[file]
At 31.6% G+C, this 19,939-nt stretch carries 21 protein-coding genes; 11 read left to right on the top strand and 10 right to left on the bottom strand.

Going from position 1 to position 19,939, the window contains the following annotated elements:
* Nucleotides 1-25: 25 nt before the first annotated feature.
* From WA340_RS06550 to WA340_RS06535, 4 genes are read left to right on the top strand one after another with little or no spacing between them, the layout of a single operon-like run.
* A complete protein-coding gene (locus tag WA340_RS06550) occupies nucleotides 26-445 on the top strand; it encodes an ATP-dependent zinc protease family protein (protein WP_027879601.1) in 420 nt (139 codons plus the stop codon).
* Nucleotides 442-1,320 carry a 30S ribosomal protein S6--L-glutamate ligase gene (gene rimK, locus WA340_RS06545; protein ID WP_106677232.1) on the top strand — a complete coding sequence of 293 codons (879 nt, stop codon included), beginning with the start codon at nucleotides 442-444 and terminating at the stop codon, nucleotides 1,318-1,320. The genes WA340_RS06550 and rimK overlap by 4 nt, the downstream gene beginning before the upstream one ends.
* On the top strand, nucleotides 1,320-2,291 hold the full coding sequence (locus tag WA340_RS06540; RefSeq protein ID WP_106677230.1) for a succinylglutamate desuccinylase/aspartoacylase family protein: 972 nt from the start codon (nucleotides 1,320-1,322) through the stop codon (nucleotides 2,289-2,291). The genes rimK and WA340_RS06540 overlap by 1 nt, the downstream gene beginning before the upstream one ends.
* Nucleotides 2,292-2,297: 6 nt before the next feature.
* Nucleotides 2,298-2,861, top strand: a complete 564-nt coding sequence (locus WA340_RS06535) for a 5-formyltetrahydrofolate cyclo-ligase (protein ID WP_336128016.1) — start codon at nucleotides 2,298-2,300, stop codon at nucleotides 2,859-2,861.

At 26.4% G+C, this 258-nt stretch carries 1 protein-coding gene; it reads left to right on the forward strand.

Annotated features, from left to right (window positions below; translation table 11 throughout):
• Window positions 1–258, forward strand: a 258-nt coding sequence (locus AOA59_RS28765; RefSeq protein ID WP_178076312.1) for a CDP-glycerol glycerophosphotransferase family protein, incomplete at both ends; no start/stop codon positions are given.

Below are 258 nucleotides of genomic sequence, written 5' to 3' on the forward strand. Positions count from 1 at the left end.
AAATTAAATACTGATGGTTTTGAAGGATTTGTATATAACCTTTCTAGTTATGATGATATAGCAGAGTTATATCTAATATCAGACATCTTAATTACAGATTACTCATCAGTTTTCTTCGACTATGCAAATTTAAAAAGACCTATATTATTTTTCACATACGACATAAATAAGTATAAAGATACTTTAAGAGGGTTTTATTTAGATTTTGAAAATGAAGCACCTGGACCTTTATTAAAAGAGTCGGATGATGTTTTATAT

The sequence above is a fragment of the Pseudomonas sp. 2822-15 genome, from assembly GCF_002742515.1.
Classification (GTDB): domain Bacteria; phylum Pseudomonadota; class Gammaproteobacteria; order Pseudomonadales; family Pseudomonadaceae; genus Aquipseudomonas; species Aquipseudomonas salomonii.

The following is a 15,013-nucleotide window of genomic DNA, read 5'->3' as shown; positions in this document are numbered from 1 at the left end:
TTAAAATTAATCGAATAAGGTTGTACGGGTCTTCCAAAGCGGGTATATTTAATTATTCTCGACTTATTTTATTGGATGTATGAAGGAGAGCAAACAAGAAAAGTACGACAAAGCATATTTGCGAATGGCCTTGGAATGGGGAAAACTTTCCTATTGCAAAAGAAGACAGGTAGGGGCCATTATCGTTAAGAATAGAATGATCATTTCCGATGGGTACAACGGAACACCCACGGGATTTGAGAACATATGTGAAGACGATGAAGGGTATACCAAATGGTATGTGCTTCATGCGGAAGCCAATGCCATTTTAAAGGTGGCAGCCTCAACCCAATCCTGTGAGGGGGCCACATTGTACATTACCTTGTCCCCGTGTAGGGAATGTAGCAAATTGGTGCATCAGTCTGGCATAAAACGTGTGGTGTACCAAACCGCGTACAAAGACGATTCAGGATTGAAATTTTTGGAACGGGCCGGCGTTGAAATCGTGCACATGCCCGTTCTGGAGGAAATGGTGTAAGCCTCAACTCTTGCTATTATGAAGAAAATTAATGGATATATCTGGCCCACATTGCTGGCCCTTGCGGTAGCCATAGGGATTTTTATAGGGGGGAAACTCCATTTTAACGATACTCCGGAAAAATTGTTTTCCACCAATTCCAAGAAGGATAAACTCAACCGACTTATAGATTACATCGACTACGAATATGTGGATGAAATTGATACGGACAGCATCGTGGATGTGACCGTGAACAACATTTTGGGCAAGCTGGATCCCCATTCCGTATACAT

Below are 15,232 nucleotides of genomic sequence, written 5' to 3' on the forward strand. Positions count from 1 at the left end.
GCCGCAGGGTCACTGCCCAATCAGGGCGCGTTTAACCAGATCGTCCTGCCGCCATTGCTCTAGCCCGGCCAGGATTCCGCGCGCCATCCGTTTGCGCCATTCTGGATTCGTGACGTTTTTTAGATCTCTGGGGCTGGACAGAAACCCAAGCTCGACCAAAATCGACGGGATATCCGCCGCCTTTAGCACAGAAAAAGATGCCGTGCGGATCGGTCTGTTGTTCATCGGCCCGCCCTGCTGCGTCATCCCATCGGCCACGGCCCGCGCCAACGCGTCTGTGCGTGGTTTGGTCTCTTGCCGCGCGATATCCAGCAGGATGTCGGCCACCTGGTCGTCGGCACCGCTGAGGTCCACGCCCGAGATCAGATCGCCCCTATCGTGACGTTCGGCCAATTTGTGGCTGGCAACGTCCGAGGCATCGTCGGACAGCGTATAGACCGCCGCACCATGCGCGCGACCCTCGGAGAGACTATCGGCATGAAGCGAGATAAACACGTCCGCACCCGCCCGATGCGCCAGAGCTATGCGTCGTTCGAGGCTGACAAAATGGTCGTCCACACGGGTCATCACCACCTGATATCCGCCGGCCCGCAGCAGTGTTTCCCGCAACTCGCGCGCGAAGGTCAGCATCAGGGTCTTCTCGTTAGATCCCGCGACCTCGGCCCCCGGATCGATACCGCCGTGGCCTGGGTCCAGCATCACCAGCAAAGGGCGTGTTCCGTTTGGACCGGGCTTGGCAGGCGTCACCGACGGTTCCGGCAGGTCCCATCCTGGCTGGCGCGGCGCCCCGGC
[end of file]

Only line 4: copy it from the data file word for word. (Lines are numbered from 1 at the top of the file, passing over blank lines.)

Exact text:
* From WA340_RS06550 to WA340_RS06535, 4 genes are read left to right on the top strand one after another with little or no spacing between them, the layout of a single operon-like run.